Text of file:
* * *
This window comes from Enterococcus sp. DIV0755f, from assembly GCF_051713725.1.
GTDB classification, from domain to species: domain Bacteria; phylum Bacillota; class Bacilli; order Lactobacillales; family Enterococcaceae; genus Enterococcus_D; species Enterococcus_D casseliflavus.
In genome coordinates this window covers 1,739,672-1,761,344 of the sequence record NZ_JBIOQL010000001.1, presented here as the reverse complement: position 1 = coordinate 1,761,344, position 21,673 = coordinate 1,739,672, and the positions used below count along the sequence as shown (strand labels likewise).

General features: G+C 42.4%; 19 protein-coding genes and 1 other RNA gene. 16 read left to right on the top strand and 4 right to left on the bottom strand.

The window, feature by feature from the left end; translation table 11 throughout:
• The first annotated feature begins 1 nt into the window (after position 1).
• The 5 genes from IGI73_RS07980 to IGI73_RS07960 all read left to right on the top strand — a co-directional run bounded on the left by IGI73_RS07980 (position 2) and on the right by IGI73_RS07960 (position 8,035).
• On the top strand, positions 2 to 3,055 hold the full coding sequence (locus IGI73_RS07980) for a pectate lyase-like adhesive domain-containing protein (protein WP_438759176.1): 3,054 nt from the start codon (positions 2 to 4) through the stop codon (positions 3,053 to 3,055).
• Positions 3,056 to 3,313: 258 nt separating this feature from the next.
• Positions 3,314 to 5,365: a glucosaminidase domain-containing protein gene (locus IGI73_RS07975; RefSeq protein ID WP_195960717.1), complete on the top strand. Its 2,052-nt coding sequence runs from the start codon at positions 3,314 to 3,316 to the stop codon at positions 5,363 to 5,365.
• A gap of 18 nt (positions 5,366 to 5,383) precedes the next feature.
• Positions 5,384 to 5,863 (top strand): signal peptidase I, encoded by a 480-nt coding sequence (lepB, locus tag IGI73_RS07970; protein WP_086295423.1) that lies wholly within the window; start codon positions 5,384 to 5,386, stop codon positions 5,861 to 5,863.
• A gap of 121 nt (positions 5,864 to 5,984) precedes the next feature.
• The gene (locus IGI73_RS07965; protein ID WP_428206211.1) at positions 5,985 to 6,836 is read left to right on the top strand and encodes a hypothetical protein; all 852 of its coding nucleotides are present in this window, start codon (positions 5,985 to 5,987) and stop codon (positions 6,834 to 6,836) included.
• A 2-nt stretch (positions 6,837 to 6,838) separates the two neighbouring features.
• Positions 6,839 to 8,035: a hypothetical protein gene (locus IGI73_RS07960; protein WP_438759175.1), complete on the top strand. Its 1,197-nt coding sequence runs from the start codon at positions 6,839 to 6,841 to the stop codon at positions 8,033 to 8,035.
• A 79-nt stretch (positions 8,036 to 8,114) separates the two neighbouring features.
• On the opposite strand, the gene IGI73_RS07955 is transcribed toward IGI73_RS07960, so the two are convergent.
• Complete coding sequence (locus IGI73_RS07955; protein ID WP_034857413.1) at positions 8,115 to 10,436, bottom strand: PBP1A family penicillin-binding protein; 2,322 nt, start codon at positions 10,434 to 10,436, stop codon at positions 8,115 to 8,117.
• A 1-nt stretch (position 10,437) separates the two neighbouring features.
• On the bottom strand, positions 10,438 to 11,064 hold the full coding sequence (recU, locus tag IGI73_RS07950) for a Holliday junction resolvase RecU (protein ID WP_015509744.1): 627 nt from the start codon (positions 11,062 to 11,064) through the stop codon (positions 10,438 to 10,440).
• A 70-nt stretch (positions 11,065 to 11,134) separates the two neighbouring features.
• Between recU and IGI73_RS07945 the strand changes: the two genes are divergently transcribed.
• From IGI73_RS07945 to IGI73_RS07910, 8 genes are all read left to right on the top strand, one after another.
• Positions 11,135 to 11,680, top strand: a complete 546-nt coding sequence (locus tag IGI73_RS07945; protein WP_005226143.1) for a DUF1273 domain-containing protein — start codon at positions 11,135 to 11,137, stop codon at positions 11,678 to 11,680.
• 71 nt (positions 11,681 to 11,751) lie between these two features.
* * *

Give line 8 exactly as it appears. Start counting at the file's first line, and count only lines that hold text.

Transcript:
• On the top strand, positions 2 to 3,055 hold the full coding sequence (locus IGI73_RS07980) for a pectate lyase-like adhesive domain-containing protein (protein WP_438759176.1): 3,054 nt from the start codon (positions 2 to 4) through the stop codon (positions 3,053 to 3,055).